Being waylaid when you really need to get to the toilet can be very annoying. That’s exactly the approach taken by the Bekkinakeri village council to change the entrenched habit of village elders of defecating in open fields.
Since persuasion had not worked in dissuading these recalcitrant elders, the council introduced the novel idea of a ‘Good Morning Walk’. Early in the morning, when the elders routinely set off towards the fields, pot of water in hand, they would accost them with a cheery ‘Good Morning’, thus frustrating their efforts to defecate in the open. It took up to six months of repeated ambushes before the elders finally gave up and opted to use a toilet instead.
The idea has clearly paid off. Today, Bekkinakeri village in the state of Karnataka, India is free from open defecation and has won the “Nirmal Gram Puruskar” – a national award for maintaining village hygiene. It is looked upon as a “superstar” among its neighbors for its good sanitation and easy access to water.
An arduous trek to fetch water
Situated on the border with Maharashtra, this backward village was invariably the last to receive government services, and facing an acute shortage of drinking water.
Every day, villagers had to make an arduous 2km journey to fetch clean water from a borewell outside the village. In addition to the drudgery, valuable time was lost that could have been better spent earning wages or working in the fields rather than waiting in the long queues for water, where often their turn would come the next day. Not surprisingly, people from neighboring villages refused to marry their daughters into local families.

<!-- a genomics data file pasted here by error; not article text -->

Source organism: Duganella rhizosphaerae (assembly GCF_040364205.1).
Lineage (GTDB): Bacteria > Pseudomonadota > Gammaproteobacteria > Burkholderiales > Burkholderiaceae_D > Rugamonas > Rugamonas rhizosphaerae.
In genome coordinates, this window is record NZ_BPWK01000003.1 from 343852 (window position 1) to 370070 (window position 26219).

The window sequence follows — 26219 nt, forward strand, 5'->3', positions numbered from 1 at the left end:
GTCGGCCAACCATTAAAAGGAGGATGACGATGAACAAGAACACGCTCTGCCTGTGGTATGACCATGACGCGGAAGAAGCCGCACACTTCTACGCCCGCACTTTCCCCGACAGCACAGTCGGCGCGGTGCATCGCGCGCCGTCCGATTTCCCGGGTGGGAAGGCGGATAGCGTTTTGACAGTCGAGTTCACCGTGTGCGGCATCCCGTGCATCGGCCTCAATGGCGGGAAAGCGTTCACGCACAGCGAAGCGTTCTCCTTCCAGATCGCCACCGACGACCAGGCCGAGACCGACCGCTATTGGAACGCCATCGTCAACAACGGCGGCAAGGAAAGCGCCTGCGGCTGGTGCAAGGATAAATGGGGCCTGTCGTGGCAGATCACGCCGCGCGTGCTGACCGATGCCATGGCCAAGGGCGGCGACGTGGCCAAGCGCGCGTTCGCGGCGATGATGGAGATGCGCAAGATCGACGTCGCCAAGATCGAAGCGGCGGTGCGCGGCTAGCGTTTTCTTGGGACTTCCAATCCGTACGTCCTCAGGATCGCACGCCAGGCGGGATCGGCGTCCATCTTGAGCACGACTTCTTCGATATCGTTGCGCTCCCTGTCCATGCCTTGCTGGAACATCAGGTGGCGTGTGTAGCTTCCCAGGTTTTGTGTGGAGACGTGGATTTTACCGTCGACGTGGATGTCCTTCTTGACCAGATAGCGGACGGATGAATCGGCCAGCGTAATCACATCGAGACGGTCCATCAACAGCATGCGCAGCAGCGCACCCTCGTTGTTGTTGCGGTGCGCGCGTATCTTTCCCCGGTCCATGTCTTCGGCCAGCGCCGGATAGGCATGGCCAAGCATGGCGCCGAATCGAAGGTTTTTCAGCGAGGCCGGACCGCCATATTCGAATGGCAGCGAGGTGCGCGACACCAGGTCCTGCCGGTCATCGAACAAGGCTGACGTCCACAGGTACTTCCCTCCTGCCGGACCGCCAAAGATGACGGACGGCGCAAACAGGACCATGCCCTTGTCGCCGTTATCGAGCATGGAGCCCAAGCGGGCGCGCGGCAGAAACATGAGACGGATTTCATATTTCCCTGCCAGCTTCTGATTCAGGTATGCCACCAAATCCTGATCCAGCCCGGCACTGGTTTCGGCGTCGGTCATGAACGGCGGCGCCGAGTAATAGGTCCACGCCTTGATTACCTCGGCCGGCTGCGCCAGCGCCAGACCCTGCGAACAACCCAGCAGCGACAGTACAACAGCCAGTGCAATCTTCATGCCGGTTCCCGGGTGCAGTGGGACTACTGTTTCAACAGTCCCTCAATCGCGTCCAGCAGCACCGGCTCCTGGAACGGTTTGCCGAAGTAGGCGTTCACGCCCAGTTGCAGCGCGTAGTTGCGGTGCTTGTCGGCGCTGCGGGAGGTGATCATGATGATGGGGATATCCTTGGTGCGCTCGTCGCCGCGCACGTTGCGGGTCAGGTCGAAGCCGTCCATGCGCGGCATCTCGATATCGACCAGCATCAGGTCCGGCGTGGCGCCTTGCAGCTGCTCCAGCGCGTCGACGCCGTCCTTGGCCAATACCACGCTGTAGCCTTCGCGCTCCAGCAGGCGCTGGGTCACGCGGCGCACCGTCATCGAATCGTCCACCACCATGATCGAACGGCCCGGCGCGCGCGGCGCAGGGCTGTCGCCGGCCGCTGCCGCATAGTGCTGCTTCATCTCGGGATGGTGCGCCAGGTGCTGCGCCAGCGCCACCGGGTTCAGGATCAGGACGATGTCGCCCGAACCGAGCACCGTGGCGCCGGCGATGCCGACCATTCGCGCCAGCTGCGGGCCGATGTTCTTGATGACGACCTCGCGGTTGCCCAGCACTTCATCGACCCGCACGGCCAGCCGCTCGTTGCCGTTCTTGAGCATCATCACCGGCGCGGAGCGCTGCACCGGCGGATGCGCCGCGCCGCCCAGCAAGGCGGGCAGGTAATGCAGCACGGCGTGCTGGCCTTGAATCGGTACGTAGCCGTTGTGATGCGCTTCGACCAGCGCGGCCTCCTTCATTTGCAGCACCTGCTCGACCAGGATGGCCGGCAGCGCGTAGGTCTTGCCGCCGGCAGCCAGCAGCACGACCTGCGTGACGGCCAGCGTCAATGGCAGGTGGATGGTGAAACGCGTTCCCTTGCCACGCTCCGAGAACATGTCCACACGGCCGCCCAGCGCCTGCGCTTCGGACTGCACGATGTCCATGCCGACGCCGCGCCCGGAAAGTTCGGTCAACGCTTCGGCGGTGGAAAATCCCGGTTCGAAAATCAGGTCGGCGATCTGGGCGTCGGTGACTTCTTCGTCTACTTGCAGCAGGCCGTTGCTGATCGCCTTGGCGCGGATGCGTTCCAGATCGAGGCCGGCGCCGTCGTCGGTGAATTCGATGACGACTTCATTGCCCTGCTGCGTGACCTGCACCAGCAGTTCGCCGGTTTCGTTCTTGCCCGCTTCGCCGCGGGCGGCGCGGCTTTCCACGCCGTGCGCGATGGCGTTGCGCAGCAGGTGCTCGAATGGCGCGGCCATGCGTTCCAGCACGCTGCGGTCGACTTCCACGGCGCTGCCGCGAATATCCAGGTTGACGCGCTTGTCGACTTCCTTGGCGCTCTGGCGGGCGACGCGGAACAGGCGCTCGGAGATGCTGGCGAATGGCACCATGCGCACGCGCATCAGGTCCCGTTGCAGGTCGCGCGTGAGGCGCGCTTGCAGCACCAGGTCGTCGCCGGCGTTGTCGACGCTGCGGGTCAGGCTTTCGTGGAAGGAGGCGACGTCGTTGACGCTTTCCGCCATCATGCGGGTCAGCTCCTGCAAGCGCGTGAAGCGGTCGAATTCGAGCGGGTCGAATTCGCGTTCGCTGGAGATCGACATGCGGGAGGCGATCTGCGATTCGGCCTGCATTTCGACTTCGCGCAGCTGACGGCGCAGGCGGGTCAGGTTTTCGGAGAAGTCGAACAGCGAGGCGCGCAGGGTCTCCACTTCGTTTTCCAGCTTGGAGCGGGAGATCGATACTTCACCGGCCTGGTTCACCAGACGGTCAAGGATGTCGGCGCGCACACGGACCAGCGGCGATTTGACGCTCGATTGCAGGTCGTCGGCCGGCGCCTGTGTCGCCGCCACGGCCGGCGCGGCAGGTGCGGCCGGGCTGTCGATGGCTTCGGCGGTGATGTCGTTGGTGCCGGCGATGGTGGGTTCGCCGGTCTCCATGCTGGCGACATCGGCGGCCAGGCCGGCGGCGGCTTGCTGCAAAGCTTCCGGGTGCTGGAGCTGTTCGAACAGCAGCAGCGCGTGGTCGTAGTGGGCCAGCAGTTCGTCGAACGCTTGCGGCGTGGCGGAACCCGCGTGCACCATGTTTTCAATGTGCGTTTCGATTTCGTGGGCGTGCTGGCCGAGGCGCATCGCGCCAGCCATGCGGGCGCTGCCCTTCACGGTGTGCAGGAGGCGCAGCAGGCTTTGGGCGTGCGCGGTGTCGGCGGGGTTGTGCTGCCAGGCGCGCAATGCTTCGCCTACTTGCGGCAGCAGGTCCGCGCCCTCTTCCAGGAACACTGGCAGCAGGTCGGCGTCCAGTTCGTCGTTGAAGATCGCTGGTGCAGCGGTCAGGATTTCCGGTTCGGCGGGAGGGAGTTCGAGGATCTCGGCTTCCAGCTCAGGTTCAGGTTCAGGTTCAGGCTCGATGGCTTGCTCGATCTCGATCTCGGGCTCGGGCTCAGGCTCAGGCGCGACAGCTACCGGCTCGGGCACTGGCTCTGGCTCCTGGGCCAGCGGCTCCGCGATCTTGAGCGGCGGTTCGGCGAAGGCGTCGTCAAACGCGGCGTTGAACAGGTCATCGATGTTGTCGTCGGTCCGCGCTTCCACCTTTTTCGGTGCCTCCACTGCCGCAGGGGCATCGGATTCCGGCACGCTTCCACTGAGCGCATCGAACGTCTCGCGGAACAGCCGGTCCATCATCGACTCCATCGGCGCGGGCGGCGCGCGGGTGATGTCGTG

A massive clean up
In 2006, the Karnataka government’s Jal Nirmal Project, supported by the World Bank, offered the villagers a new water supply scheme that would bring them clean drinking water at their doorstep and also improve sanitation. The project would pay the lion’s share for the infrastructure (85%), with the gram panchayat paying 5% and rest being contributed by the local community (Rs. 100 per head for each water connection).
The villagers – men, women and children - decided to use this opportunity to revamp the village completely and started a massive cleanup. To improve hygiene, they took it upon themselves to build individual toilets for each household and ban open defecation.
A tap and toilet in every home
Today, every home in Bekkinakeri has a water tap outside, with a supply of 1-2 hours of water a day. Each house also has a toilet within the premises - generally in the backyard.